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Suspicious Prison Deaths Shine Spotlight on Possible Criminal Acts of Prison Officers

When prison violence and resulting deaths are discussed, it is typically assumed that such acts are perpetrated against inmates by other prisoners. However, a string of suspicious prison inmate deaths in Florida prisons has shined a spotlight on some of the dangers that correctional officers can pose to the prison population that they were hired to control and protect.

The most recent case in the media is about a female inmate at the Lowell Correctional Institution in Ocala, Florida, who was found dead after sustaining multiple blunt force trauma blows to her abdomen. A few weeks before her death, the inmate had written to a family member stating that a prison officer had threatened to kill her, and that she was extremely concerned about her future safety. Other suspicious deaths in Florida prisons that have made the headlines include the 2010 death of a male prison inmate who was gassed to death while in his prison cell, as well as the 2012 death of another prison inmate who died after being forced to take a scalding hot shower that resulted in the inmate’s skin separating from his body. Furthermore, according to the Florida Department of Corrections and the Bureau of Justice Statistics, the state of Florida has one of the highest prison mortality rates in the country.

Possible Reasons for Florida’s High Prisoner Mortality Rate

The female prisoner death at the Lowell Correctional Institution is the third prisoner fatality that has occurred in 2014. As a result, the Lowell prison, as well as two other Florida prisons, are currently under review by the Florida Department of Law Enforcement. As these prisoner deaths become more heavily covered in the media, many are wondering what or who is to blame for the relatively higher rates of prisoner mortality in Florida. Some posit that the high rate may be because of Florida’s rapidly aging prisoner population, which is in line with the general state population. Statistics support this theory because from the years of 2001 to 2011, the number of Florida prison inmates over the age of 54 increased by 161%. Furthermore, during this same time frame, nationwide the amount of state and federal prisoners 55 years of age and older increased by 84%.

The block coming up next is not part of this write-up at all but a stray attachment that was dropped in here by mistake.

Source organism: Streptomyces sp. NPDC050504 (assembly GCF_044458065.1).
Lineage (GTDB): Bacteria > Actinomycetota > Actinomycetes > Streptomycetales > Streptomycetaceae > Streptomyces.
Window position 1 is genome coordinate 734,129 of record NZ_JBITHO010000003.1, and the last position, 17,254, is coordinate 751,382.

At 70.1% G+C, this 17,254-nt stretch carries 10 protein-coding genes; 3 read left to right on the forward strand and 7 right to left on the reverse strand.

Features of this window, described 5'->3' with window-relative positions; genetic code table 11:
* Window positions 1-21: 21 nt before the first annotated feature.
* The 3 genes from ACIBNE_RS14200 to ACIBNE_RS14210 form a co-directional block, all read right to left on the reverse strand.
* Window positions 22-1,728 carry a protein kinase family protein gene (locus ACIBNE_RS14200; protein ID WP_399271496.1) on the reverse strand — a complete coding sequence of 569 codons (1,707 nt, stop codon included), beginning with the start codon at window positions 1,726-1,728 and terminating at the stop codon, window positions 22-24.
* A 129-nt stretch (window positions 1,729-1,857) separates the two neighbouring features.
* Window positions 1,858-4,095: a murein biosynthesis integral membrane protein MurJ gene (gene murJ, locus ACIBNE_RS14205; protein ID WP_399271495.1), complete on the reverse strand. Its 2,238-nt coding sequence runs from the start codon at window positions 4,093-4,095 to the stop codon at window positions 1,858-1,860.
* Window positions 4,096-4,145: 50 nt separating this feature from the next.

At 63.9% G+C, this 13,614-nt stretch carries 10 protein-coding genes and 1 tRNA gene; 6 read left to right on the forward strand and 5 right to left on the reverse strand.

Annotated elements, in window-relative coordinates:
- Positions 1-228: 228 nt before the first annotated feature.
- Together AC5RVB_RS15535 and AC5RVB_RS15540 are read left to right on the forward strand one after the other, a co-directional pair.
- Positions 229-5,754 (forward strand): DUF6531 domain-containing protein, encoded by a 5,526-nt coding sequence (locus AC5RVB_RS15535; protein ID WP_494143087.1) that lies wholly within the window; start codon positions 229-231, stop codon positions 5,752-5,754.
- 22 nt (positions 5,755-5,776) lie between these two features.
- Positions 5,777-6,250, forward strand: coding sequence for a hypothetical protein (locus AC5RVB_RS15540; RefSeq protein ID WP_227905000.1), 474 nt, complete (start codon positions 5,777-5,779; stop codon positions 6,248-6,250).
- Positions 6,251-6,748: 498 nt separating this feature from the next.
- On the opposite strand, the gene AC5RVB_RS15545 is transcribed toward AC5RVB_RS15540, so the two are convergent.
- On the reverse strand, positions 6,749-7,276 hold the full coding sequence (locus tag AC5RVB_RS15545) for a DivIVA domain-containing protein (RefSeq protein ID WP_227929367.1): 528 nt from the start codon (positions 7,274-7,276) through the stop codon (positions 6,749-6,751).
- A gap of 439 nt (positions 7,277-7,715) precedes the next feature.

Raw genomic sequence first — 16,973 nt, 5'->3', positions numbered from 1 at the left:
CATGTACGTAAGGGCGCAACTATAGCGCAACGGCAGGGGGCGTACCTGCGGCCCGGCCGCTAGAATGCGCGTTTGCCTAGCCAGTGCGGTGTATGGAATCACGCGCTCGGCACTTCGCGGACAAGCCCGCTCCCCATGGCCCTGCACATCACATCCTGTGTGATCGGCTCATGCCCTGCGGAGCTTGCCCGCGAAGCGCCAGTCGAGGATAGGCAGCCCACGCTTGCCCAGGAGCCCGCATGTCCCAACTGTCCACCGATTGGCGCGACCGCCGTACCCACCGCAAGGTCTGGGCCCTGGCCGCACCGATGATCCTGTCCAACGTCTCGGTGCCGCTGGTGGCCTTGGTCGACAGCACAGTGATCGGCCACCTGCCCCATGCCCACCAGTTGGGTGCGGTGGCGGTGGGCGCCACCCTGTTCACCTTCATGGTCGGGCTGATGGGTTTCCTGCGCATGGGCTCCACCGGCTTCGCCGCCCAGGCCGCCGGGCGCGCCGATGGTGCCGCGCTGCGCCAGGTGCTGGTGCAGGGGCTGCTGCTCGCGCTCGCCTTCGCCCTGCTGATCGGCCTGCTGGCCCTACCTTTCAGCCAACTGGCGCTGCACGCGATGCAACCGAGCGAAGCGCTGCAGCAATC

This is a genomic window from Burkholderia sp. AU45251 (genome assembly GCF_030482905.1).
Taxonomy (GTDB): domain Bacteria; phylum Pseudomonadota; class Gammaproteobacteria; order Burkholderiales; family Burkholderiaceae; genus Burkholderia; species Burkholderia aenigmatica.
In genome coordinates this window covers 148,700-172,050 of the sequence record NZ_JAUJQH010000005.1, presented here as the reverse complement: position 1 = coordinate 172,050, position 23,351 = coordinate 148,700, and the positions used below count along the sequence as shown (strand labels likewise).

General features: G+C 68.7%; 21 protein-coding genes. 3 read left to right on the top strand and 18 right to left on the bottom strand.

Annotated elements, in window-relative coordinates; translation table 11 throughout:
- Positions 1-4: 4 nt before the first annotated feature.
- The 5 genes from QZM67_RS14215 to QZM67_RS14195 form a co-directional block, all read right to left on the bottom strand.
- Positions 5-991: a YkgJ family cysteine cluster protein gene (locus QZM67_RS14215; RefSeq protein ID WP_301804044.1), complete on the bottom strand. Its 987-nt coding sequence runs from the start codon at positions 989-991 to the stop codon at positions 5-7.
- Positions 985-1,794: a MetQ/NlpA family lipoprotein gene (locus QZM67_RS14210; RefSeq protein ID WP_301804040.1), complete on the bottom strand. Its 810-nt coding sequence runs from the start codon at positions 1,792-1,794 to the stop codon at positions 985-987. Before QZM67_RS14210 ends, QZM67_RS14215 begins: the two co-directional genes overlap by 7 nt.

It is important to realize that almost 90% of prisoner deaths in Florida have been caused by illnesses, and not because of violence. However, the fact remains that the amount of nationwide state prisoner deaths as the result of homicide has increased from 1.4% in 2001 to 2.1% in 2011. This homicide rate includes homicides committed by other prison inmates. In Florida alone, there are 99 reviews of cases of prisoner deaths, in addition to the three homicides this year being reviewed, which are currently pending investigation. When attempting to discover the root causes of prisoner homicides, some believe that it is top-down organizational deficiencies that allow such crimes to occur. In fact, Florida’s Department of Corrections has gone through four different leadership changes in just the last five years. As a result of these constant leadership changes, Florida prisons are not being properly managed and administered, which can allow the bad behavior of both the inmates and correctional officers to go unnoticed.

If you are a prisoner in need of legal representation, contact criminal defense attorney Jeff S. Weiner, P.A. in Florida today. A skilled advocate on your side can ensure that you rights are protected in your case.

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